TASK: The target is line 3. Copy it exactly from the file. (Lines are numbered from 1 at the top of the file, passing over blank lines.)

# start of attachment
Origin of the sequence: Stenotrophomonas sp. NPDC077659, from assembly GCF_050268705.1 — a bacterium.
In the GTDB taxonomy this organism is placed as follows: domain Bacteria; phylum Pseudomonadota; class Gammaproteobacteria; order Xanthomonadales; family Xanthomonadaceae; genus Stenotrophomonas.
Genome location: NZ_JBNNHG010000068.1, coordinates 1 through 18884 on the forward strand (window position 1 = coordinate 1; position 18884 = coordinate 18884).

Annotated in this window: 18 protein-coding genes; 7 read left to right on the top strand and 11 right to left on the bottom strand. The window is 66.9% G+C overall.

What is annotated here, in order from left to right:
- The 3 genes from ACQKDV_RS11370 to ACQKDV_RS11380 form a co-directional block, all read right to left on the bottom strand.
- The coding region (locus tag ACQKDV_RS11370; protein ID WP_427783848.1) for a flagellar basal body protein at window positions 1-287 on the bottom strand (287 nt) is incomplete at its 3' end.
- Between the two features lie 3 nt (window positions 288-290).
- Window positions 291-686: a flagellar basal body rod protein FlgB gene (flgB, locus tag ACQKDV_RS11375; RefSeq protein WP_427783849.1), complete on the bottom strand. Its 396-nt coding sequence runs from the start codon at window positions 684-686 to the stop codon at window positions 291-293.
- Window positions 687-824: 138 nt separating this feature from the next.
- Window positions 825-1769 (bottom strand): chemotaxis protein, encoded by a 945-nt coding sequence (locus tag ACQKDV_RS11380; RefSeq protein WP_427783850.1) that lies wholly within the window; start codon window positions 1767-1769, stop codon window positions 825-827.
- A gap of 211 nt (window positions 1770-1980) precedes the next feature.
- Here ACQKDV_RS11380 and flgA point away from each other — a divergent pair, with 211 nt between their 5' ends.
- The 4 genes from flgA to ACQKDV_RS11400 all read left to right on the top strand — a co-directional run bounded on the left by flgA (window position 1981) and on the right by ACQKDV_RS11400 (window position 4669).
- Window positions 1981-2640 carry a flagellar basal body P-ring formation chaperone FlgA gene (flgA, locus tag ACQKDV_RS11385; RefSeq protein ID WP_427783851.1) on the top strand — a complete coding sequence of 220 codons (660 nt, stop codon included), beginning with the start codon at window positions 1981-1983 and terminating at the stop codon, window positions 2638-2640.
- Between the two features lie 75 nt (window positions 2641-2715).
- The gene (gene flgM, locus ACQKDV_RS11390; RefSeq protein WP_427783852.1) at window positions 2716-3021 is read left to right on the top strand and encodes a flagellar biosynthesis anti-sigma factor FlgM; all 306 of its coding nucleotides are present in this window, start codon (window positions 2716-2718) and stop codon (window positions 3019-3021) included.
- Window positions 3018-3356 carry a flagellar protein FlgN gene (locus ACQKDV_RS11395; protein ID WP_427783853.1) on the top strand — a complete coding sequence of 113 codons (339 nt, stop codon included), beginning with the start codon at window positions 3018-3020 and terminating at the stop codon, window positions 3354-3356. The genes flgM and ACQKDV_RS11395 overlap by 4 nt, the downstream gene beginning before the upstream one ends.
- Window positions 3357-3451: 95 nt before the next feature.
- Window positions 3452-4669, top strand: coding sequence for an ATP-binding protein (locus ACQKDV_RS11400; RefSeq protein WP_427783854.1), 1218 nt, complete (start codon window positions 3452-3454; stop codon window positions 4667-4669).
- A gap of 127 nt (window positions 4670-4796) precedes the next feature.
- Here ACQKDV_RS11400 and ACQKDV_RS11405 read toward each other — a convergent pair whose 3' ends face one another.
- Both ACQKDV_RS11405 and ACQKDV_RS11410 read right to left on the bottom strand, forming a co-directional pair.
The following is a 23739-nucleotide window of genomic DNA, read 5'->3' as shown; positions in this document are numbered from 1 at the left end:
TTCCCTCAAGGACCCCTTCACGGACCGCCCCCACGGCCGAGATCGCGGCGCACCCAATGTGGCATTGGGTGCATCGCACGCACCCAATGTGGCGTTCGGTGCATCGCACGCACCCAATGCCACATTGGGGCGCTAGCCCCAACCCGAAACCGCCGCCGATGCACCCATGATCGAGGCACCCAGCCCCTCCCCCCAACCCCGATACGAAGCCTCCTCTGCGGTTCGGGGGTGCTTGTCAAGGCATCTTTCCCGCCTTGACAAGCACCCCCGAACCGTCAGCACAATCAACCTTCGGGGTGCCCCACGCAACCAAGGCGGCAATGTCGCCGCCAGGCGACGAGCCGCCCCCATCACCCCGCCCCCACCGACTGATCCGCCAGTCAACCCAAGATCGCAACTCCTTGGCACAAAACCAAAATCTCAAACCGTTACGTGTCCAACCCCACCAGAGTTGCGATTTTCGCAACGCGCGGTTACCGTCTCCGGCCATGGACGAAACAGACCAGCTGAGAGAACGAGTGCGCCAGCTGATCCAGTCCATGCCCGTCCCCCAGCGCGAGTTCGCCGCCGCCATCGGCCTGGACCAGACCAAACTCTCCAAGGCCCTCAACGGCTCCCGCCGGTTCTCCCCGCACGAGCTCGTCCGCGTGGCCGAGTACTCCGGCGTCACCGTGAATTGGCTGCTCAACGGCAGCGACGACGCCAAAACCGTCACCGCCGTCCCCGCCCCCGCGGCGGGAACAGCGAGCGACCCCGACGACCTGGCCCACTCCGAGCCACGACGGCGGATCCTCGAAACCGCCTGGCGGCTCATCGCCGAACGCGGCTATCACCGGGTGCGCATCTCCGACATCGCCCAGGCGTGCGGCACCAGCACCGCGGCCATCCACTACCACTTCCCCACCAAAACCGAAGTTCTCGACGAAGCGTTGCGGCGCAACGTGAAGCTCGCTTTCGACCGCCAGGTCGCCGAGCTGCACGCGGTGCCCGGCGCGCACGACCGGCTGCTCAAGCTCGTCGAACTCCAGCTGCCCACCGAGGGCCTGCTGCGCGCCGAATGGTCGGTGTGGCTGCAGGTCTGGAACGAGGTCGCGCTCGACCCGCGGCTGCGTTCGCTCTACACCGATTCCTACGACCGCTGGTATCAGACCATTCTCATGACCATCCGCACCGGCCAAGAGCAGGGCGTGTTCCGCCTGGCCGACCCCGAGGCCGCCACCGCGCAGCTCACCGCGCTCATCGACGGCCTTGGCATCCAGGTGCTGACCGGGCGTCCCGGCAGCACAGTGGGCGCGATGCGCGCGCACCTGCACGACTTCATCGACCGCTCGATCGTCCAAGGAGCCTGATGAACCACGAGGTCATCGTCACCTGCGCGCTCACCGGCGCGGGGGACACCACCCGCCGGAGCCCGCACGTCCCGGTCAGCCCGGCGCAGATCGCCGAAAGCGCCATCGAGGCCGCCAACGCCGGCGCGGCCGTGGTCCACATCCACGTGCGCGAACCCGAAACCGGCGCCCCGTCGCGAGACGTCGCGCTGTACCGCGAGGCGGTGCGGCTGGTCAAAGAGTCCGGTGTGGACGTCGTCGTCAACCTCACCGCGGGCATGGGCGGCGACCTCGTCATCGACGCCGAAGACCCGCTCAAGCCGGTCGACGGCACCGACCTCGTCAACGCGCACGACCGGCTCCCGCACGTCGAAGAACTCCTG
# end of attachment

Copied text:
Genome location: NZ_JBNNHG010000068.1, coordinates 1 through 18884 on the forward strand (window position 1 = coordinate 1; position 18884 = coordinate 18884).